strikers, anil the alleged kidnaping
of reven strikebreaker in Council
Muff, were the two big develop
ments in l he kirike Saturday.
Judge Wade issued the temporary
The only arrct locally was that
of Ed Whitman, an Illinois Central
guard at Seventh and Pacific streets,
who was jailtd S.tiurdav night when
pickets charged he had lined tome
'of their number up at the point of
a pistol and ordered them to drink
bootleg whisky with him. We was
held on a charge of being drunk
and bis gun and special deputy
sheriff badge will be taken from
Came from Chicago.
The seven men thought to have
been kidnaped arrived in Council
Bluffs shortly after III on a Rock
Island train from Chicago. They
claimed to be special offiters.
Strikers and strike sympathizers,
who had crowded about the city
passenger station as the men alight
ed, rushed the party and led itt
members into the station. A cordon
of police and deputy sheriffs waited
When the men emerged from the
station after the consultation thev
went to a waiting street car.Jollowed
by the crowd with cries of "Scab!"
and hoots and jeers.
The crowd disbanded, found -its
way to automobiles parked near the
station and trailed the car, which
was said to be destined to an uptown
hotel. About 15 cart were in the
At Bryant and Broadway the seven
men left the streetcar and were es
corted to a 'big touring car, which
sped away The ca as followed by
the others and came to Omaha. The
car containing the seven men was
challenged near the Webster street
lailway station by Officer Frank
Haley was told the seven men had
admitted they were strikebreakers,
that they claimed 'they held unio,n
cards, and that they had gone with
the strikers of their own free vUI
and were not kidnaped. :
The men in charge told Officer
Haley they were going to take the
seven men to an Omaha hotel for the
night. The party was allowed to
Crack Trains Canceled.
The Missouri Pacific announced
that two Omaha trains had been
taken off. Trains Nos. 108 and 107,
between Omaha and Kansas City,
the fastest on the division, -were the
ones taken off. It was officially an
nounced that the curtailment was' be
cause of the coal strike.
Forty striking shopmen returned
to work at the Union Pacific shops
here Saturday before 3 o'clock, the
hour fixed by Union Pacific of
ficials for the strikers to return or
forfeit pension and seniority rights,
according to W. H. Guild, assistant
to the vice president.
No data on the number of men re
turning to work on the system was
available, according to Guild, who
added that 600 striking shopmen had
(Turn to faae Two, Column Two,)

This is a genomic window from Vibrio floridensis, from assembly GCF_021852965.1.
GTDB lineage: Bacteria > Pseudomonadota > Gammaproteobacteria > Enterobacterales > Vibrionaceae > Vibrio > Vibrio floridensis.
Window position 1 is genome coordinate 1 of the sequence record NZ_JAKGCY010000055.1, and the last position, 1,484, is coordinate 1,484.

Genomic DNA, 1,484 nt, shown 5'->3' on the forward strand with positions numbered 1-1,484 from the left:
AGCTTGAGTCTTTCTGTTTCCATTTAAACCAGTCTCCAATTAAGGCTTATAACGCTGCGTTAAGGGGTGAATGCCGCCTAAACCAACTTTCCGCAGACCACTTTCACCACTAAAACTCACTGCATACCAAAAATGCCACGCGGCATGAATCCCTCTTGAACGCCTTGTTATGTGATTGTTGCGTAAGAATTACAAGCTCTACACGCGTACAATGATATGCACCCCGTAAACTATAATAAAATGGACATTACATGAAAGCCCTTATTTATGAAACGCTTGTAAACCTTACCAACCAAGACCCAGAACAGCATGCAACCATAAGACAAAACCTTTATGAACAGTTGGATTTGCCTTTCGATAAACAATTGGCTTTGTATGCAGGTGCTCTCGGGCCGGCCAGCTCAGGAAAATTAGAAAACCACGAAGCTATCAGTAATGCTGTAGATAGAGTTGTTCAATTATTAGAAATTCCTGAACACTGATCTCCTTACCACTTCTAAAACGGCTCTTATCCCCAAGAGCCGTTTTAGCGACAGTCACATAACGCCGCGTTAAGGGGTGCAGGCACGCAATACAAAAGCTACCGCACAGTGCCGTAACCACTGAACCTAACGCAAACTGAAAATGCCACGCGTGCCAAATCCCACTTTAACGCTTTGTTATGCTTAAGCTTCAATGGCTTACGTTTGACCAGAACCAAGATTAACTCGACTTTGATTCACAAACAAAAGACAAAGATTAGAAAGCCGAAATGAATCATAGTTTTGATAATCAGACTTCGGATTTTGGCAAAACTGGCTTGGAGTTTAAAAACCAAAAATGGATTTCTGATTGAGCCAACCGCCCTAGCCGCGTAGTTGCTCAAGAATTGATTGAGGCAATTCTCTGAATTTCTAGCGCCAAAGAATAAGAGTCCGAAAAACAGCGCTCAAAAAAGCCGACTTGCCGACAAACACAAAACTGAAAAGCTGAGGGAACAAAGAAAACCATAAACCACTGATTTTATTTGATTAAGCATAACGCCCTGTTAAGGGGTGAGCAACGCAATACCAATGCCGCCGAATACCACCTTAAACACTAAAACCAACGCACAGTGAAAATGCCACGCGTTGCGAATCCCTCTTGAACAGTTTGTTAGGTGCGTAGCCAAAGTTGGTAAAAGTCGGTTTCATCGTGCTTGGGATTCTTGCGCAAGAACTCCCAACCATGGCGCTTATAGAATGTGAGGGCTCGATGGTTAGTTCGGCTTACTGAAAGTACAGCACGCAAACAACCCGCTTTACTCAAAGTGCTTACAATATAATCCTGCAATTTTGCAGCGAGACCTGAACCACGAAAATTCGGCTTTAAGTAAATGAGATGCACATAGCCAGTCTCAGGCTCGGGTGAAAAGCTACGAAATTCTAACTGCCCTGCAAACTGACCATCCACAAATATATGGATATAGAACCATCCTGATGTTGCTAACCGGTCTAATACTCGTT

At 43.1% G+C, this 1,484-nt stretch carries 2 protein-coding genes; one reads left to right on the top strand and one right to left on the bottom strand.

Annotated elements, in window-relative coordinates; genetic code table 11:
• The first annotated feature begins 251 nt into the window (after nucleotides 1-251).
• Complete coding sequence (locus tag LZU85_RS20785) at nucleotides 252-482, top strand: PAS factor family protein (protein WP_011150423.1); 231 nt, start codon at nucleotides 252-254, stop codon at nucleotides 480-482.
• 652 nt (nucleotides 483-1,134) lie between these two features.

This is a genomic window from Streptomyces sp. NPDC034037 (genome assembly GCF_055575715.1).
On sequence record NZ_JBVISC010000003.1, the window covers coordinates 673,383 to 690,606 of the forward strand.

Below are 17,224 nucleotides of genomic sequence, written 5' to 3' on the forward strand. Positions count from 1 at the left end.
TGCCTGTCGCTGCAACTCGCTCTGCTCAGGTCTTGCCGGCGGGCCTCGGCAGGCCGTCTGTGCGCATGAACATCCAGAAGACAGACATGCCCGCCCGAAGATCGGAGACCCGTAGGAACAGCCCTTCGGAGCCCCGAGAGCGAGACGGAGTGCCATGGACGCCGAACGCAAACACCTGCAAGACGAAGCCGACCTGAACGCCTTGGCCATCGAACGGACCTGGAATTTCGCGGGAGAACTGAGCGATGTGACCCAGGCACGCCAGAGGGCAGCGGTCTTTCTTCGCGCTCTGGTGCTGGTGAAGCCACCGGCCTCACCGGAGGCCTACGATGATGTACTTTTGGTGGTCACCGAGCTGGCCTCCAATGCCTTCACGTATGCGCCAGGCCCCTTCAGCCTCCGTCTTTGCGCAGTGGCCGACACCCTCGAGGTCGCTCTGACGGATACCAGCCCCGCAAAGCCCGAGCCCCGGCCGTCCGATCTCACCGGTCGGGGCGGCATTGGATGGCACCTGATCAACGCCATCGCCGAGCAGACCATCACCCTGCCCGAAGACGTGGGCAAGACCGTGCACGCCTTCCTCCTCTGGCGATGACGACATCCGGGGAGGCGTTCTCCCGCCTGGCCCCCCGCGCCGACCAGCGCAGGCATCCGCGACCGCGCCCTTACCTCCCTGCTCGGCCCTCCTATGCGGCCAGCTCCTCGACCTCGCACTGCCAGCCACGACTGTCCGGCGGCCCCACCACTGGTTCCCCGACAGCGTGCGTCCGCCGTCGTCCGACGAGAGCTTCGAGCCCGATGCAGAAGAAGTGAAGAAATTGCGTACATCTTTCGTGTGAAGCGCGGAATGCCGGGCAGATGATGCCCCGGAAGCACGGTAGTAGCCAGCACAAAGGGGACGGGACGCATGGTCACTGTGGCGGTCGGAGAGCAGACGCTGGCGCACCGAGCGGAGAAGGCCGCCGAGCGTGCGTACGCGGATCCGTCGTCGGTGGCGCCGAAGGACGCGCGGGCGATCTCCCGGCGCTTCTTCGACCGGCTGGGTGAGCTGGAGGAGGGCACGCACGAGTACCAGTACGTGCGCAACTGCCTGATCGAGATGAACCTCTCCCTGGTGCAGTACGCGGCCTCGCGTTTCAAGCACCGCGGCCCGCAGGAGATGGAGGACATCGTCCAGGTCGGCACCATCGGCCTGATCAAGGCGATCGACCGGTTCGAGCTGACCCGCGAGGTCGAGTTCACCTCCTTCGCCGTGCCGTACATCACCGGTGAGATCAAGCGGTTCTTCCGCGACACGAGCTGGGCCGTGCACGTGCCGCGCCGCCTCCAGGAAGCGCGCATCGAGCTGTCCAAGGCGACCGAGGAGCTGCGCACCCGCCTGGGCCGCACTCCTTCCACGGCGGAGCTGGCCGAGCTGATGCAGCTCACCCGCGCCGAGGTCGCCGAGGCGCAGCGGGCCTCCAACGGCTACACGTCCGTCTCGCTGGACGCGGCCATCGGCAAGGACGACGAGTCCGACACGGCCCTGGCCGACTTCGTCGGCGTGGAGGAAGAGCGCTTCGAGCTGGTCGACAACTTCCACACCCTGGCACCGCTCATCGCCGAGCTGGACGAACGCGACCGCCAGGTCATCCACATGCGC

McCook. Neb., July 9. (Special
Telegram.) The jubilee celebration
of the 75th anniversary of the Evan-,
gelical Lutheran synod of Missouri,
Ohio and other states was observed
at McCook today, about 700 German
Lutherans from all over this section
of the country joining in the event
pin the Temple theater building in the
morning and afternoon services.
Rev. O. Hcilman of Hastings de
livered the morning address in
English and Rev. H. F. Ramelow
of Kencsavv in German.
The afternoon address in English
was by Prof. F. W. C. Jesse of Sew
ard, and the German address by Re.
G. Vichweg of Arapahoe.
Rev. Mr. Fickcns of McCook di
rected the chorus of 70 voices.
Many Passengers Left When
Ship Sails Ahead of Schedule
New York. July 9. Sixty-seven
rabin passengers of the giant liner
Majestic, were left behind when it
sailed an hour ahead of schedule to
take advantage of the high tide.
The advanced sailing had been
widely advertised, but many of the
passengers apparently did not read
the ads and arrived at the pier just
as it was casting off. ThoseMcft be'-
b'nd were taken by the steamer
Zceland, which sailed at noon, but
man me .-viajesiic. imny-sut m
h-jm refused to sail on the smaller
beat, however, and declared they
;Aouid sue the White Star Line.
7 he Majestic carried 2,038 ja
scrgers. About 5,000 persons sailed
on other ships.
Former Sutton Banker
Paroled From Leavenworth
Geneva. Neb., July 9. M. . L.
Luebbcn, former official of the failed
J irst National bank of Sutton, has
been released from the federal prison
jat Leavenworth, according to word
j received here by A. W. Burtingame.
1-ucbhen was serving a term fol-
'ow'nff conviction of violation of na
tional nanking laws. Luebben, ac
cording to the advices here, was pa
roled following an effort made hert
in his behalf.